About a year ago, the Land Transportation Office said that the validity of driver's licenses can be up to 10 years. If you've noticed, we've worded it as 'up to' and not straight up ten years. That's because the LTO has a bit of a reward system coming soon when it comes to license renewal.

These days, driver's licenses are valid for five years. However, if you don't incur and driving offenses within those five years, you are entitled to having another extension of five years, bringing the total to ten. While it sounds like a novel policy, it's actually draws on a law that dates back all the way to 1964 under Republic Act 4136.

Now under Republic Act 10930, it is now called 'An act rationalizing and strengthening the policy regarding driver's license by extending the validity period of driver's licenses, and penalizing acts in violation of its issuance and application for those purposes Section 23 of Republic Act No. 4136 as amended by Batas Pambansa Blg. 398 and Executive Order No. 1011, otherwise known as the Land Transportation and Traffic Code.' Under the amendment, it now states:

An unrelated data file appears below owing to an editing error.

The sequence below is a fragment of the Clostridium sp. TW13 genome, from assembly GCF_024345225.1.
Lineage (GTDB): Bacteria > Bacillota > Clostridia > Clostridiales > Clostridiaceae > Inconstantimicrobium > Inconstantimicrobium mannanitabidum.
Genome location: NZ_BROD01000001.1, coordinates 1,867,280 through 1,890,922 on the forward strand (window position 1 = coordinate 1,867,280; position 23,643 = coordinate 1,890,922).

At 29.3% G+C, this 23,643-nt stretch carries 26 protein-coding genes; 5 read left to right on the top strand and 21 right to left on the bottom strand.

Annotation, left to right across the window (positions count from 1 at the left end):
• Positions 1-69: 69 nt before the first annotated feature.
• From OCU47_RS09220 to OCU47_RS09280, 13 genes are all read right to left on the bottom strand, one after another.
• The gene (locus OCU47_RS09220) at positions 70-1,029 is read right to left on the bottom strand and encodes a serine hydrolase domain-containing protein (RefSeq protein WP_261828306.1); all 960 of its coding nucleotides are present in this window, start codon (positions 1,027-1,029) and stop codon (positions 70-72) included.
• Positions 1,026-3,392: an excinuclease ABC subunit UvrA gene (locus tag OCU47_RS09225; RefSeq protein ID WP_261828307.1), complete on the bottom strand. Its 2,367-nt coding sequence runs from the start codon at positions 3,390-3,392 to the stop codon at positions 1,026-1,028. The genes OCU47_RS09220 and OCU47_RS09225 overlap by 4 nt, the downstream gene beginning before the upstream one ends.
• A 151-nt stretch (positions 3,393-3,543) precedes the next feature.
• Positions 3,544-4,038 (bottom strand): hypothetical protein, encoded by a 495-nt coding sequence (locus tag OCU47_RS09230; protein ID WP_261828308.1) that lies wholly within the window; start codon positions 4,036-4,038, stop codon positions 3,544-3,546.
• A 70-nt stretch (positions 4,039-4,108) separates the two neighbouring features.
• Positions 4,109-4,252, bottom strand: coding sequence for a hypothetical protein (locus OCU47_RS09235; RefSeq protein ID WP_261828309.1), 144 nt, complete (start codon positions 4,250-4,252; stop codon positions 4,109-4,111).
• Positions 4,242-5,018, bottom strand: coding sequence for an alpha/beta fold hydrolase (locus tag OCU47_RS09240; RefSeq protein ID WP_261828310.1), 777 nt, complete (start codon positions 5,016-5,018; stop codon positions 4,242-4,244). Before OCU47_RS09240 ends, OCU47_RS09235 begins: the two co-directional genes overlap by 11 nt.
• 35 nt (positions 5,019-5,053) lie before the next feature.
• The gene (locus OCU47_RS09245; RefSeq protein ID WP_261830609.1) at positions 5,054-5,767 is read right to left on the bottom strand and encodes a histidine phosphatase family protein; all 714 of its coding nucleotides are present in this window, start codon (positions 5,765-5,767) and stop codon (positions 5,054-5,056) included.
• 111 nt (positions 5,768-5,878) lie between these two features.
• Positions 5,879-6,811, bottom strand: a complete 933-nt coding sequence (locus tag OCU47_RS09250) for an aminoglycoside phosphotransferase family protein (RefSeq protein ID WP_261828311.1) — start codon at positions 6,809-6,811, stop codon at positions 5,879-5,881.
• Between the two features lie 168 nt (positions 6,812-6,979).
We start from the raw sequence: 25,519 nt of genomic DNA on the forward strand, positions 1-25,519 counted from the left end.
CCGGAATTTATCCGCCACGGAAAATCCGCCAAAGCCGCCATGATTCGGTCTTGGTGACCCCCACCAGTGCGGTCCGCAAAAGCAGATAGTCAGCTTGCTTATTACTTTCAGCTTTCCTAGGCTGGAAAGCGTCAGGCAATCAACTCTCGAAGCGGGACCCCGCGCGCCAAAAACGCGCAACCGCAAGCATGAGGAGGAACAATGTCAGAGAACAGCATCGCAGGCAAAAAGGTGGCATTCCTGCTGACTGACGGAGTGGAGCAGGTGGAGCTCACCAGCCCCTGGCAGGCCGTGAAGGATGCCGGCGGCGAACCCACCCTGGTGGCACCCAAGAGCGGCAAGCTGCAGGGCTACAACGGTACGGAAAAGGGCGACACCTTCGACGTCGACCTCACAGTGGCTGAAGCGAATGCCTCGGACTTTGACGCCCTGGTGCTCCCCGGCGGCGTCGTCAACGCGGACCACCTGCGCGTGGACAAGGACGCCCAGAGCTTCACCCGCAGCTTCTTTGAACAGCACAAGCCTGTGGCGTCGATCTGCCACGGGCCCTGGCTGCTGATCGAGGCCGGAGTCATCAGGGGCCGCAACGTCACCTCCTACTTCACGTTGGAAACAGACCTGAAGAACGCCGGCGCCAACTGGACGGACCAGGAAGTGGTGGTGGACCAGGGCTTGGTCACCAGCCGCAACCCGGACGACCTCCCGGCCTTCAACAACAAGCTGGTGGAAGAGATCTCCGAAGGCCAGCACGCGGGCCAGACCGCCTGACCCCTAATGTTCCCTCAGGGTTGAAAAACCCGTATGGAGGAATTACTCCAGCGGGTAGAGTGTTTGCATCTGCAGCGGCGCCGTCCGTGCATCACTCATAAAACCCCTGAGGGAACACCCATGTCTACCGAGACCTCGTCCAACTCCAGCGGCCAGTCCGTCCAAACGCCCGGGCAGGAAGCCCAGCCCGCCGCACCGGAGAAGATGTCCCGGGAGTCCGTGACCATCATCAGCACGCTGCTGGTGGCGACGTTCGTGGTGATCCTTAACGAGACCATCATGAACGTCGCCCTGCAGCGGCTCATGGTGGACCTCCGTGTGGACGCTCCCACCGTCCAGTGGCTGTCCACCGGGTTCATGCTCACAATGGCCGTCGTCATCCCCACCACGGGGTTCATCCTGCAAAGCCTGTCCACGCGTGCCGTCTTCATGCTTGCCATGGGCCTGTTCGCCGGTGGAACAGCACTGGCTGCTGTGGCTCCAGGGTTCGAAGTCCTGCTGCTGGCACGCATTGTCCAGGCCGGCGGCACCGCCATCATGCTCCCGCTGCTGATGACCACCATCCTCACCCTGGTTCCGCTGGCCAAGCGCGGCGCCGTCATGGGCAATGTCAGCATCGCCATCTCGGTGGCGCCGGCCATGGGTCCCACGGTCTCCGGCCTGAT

"Except for student permits, all drivers' licenses shall be valid for five (5) years reckoned from the birthdate of the licensee, unless sooner revoked or suspended: Provided, however, That subject to Section 26 hereof, any holder of a professional or nonprofessional driver's license who has not committed any violation of Republic Act No. 4136 and other traffic laws, rules and regulations during the five (5)-year period shall be entitled to a renewal of such license for ten (10) years, subject to the restrictions as may be imposed by the LTO."

According to LTO Assistant Secretary Edgar Galvante, this new law is a privilege for motorists who diligently follow the road rules of the land. However, if the licensee gets a violation within the said ten years, the motorist is stripped of that incentive. Upon the renewal of his or her license, the validity of it will be back to five years, or even less, said Galvante.